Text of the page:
Share Facebook Twitter Google + LinkedIn Pinterest By Leisa Boley Hellwarth, a dairy farmer and attorney near CelinaOn Oct. 3, the US Supreme Court heard oral arguments in New Prime v. Oliveira, No. 17-340. While this is not an agricultural case, it is an important matter that impacts all of us, whether it is through increased transportation costs (if Oliveira prevails) or costs society bears from poorly paid workers (if New Prime prevails). Oliveira is a long-haul trucker with New Prime, although the trucking company considers him an independent contractor not an employee. That means any issues regarding pay disputes must be handled by arbitration according to New Prime.Arbitration is favored by companies, including New Prime, as it is streamlined and less expensive than litigation. Plaintiffs like Oliveira, however, dislike the practice because it denies them their day in court, and arbitration is viewed as less impartial. Furthermore, arbitration may be much less convenient for the worker in terms of location and time.New Prime, Inc. is a national trucking company that recruits and trains new drivers through an apprenticeship program. Student apprentices participating in this program are unpaid, except during one phase of the program when they receive 14 cents per mile driven. New Prime waives the tuition of student apprentices who agree to work for New Prime for one year after completing the program.After Dominic Oliveira successfully completed the apprenticeship program, New Prime encouraged him to become an independent contractor and referred him to other entities with offices in the same building and owned by the same company as New Prime to help him form a limited liability company named Hallmark Trucking LLC and to secure a truck. Oliveira, through Hallmark, signed an Independent Contractor Agreement with New Prime. The contract specified that there was no employer-employee relationship between Oliveira and New Prime, and that Oliveira was an independent contractor. The contract also contained an arbitration clause.Oliveira alleges New Prime under paid him and exercised such control over him that he was unable to work for other companies. He stopped driving for New Prime as an independent contractor. He did, however, later rejoin New Prime as a company driver. Dissatisfied with the pay as a company driver as well, Oliveira sued New Prime in the US District Court for the District of Massachusetts in a putative class action proceeding. Oliveira alleged that New Prime had failed to pay minimum wages under the Fair Labor Standards Act and the Missouri minimum wage statute. He also claimed breach of contract or unjust enrichment.New Prime’s apprenticeship program enables the company to put two drivers in a truck, one unpaid, and allow New Prime’s trucks to remain on the road for longer periods of time. While the apprentice does gain new skills and knowledge as a truck driver, he also incurs liability for training and equipment that is only forgiven if he goes to work for the company. If he leaves the company as an unhappy contractor before the apprenticeship charges are fulfilled, New Prime will pursue him for thousands of dollars for training and New Prime will fight hard to prevent the case from getting to court in the first place, which is what transpired in this case and why the Supreme Court is now deciding the outcome.New Prime invoked the Federal Arbitration Act and insists that Oliveira is forced to arbitrate his claim. To date, Oliveira has mostly prevailed with his claims in the lower courts. The major issue seems to be the meaning of “contracts of employ” which is language from 1925 and the days of President Calvin Coolidge.On Oct. 3 when oral arguments were heard by the Supreme Court, only eight justices were on the Court, and since Oliveira prevailed in the lower court, he only needs four votes to tip the scales of justice in his favor.Trucking companies claim a decision in favor of Oliveira will lead to a significant increase in transportation costs. Those in support of Oliveira, however, claim this case is fundamentally about whether companies that routinely violate the law — in this case by underpaying their workers who are called “independent contractors” can use that law breaking to deny working people access to the courts.Independent contractor agreements are common in the agricultural industry, namely vertical integration grower contracts. Anyone signing an independent contractor agreement might want to watch for the Supreme Court’s decision in New Prime v. Oliveira.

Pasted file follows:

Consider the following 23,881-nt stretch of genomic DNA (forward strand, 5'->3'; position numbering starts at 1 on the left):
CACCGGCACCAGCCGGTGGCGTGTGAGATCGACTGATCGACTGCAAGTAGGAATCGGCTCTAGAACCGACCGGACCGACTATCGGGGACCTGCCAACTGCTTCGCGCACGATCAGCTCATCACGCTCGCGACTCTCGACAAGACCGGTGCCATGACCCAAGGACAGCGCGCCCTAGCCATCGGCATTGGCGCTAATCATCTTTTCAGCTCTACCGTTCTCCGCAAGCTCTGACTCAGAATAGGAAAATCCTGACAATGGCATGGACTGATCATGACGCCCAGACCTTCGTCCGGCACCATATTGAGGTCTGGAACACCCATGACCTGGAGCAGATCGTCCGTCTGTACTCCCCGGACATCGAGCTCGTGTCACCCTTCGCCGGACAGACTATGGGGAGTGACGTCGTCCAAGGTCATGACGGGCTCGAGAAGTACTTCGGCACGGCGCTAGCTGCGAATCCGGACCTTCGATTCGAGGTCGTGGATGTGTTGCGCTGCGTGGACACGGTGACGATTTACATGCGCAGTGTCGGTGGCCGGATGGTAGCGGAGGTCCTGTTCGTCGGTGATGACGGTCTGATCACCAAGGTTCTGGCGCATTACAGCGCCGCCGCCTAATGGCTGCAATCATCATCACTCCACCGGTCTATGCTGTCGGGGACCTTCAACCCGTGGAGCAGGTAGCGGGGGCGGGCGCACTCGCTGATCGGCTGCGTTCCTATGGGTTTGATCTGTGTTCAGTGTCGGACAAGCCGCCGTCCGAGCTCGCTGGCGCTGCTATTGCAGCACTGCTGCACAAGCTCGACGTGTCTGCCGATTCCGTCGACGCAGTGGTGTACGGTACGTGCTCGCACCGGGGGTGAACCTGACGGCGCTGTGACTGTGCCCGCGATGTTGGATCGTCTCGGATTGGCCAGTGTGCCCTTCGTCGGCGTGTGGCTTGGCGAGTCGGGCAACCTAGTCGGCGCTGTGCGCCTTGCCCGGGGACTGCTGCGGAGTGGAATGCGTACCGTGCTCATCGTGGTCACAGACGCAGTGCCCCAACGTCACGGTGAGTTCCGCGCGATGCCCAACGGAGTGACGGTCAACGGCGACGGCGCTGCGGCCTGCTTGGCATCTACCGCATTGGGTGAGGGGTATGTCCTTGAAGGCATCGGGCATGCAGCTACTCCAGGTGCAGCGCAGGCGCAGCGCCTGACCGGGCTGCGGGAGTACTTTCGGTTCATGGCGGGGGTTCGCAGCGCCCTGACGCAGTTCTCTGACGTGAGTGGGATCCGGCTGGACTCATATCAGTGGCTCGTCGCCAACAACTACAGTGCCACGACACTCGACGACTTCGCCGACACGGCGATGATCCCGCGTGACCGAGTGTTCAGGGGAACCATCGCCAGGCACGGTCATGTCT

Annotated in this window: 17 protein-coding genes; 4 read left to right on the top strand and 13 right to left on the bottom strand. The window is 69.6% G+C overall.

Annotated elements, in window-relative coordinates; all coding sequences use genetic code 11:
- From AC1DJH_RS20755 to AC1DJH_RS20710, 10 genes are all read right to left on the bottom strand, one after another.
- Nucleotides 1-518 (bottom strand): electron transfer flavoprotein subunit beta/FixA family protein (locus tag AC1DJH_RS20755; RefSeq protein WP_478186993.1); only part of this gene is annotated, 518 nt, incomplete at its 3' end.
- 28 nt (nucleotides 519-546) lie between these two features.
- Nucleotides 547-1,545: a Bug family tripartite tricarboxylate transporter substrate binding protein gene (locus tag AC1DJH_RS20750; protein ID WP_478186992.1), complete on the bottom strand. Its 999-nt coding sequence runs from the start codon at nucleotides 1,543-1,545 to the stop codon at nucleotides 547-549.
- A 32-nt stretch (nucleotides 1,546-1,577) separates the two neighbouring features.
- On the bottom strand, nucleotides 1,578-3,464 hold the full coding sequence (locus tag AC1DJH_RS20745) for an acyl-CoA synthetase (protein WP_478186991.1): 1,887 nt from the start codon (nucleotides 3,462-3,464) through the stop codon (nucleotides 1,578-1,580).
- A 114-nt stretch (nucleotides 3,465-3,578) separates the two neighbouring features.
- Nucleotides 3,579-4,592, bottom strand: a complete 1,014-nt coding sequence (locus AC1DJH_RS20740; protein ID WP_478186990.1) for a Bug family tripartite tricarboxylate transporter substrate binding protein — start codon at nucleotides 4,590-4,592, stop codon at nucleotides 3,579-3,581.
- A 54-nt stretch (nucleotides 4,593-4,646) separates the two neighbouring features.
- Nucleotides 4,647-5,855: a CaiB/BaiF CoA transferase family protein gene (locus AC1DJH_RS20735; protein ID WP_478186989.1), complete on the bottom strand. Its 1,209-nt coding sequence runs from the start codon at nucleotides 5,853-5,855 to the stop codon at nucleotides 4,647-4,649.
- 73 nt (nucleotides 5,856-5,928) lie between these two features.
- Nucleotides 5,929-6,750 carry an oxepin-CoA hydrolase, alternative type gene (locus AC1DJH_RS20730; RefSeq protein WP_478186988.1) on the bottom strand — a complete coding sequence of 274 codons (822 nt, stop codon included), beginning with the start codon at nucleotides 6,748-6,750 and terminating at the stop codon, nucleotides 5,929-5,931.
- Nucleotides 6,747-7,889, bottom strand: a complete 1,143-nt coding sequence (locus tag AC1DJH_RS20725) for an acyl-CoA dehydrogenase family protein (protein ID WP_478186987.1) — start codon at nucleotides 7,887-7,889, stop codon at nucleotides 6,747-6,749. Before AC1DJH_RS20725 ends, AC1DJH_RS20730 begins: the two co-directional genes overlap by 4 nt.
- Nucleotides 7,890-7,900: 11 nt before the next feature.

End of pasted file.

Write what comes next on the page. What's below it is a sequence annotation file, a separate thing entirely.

Share Facebook Twitter Google + LinkedIn Pinterest Leave a CommentThe Ohio Farm Bureau Federation (OFBF) is seeking three individuals to serve as interns for the Ohio State Fair Land and Living Exhibit in 2019. The interns will assist OFBF in hiring and providing direction (with OFBF staff assistance) to State Fair ambassadors. All interns will be responsible for planning, executing and staffing the exhibit at the Ohio State Fair. This program provides the opportunity to interact with many leaders in Ohio agriculture and Ohio government.Intern ResponsibilitiesIn cooperation with the other interns:● Assist OFBF staff with Land and Living exhibit design and implementation. Work in conjunction with exhibit partners, contractors and Ohio Exposition Commission staff on the development of exhibit budget, educational components, construction timeline, and actual exhibit design. ● Coordinate construction efforts with Ohio Exposition Center staff and contractors. Assignments of specific responsibilities will be assigned to team members. ● Coordinate staffing of Land and Living during the Ohio State Fair. Staffing includes OFBF staff, allied industry groups, and volunteers. Includes scheduling and training of staff and the development of a daily procedure manual. ● Coordinate media relations with OFBF and Ohio Expositions Center staff. In conjunction with the OFBF Communications Department, develop media packets. Develop plan to leverage the educational components of Land and Living via media contacts and placement. ● Assist OFBF staff in development and implementation of a youth agriculture education program designed to complement the Land and Living exhibit. ● Ensure OFBF, Our Ohio and Ohio agriculture background policies and goals are well represented in the exhibit. Serve as an ambassador for Ohio agriculture to fair attendees. ● Assist OFBF with planning and implementation of summer educational programs. ● Other duties as assigned.Qualifications desired:● College sophomore standing or above ● Proven leadership ● Team player ● FlexibleInterns are expected to be at the Ohio State Fair for the duration July 24-Aug. 4, 2019Please send cover letter and resume by Nov. 16, 2018 to Ohio Farm Bureau Federation Attn: Susan Gaughan 280 North High Street, 6th Floor Columbus OH 43215[email protected] 614-246-8298Fax: 614-246-8698 Leave a Comment
Share Facebook Twitter Google + LinkedIn Pinterest By Evin Bachelor, Law Fellow, Ohio State University Extension Agricultural & Resource Law ProgramHere’s our latest gathering of Ohio agricultural case law news that you may want to know.Plaintiff must prove that a defendant wedding barn operator’s breach of a duty caused her harmConrad Botzum Farmstead is a privately operated wedding and event barn located in the Cuyahoga Valley National Recreation Area and on lease from the National Park Service. The plaintiff in the case was attending a wedding at the barn, where she broke her ankle while dancing on a wooden deck. The jury trial found that the barn operator was 51% at fault for her injuries, and awarded the plaintiff compensation. However, the barn operator appealed the decision and won. The Ohio Ninth District Court of Appeals found that the plaintiff did not introduce sufficient evidence to prove that any act or breach of duty by the barn operator actually or proximately caused the plaintiff to fall and break her ankle. The case raises standard questions of negligence, but it is worth noting in the Ag Law Blog because the court did not base its decision on Ohio’s agritourism immunity statute. The case is cited as Tyrrell v. Conrad Botzum Farmstead, 2019-Ohio-1874 (9th Dist.).Ohio History Connection can use eminent domain to cancel Moundbuilders Country Club’s lease. A Licking County judge ruled in early May that the Ohio History Connection, formerly the Ohio Historical Society, can reclaim full ownership of land that it had leased to a country club. The Moundbuilders County Club has operated a golf course around prehistoric Native American earthworks for decades under a long-term lease with the state. The Ohio History Connection sought to have the lease terminated in order to give the public full access to the earthworks as part of a World Heritage List nomination. The judge viewed the request as sufficiently in the public interest to apply Ohio’s eminent domain laws.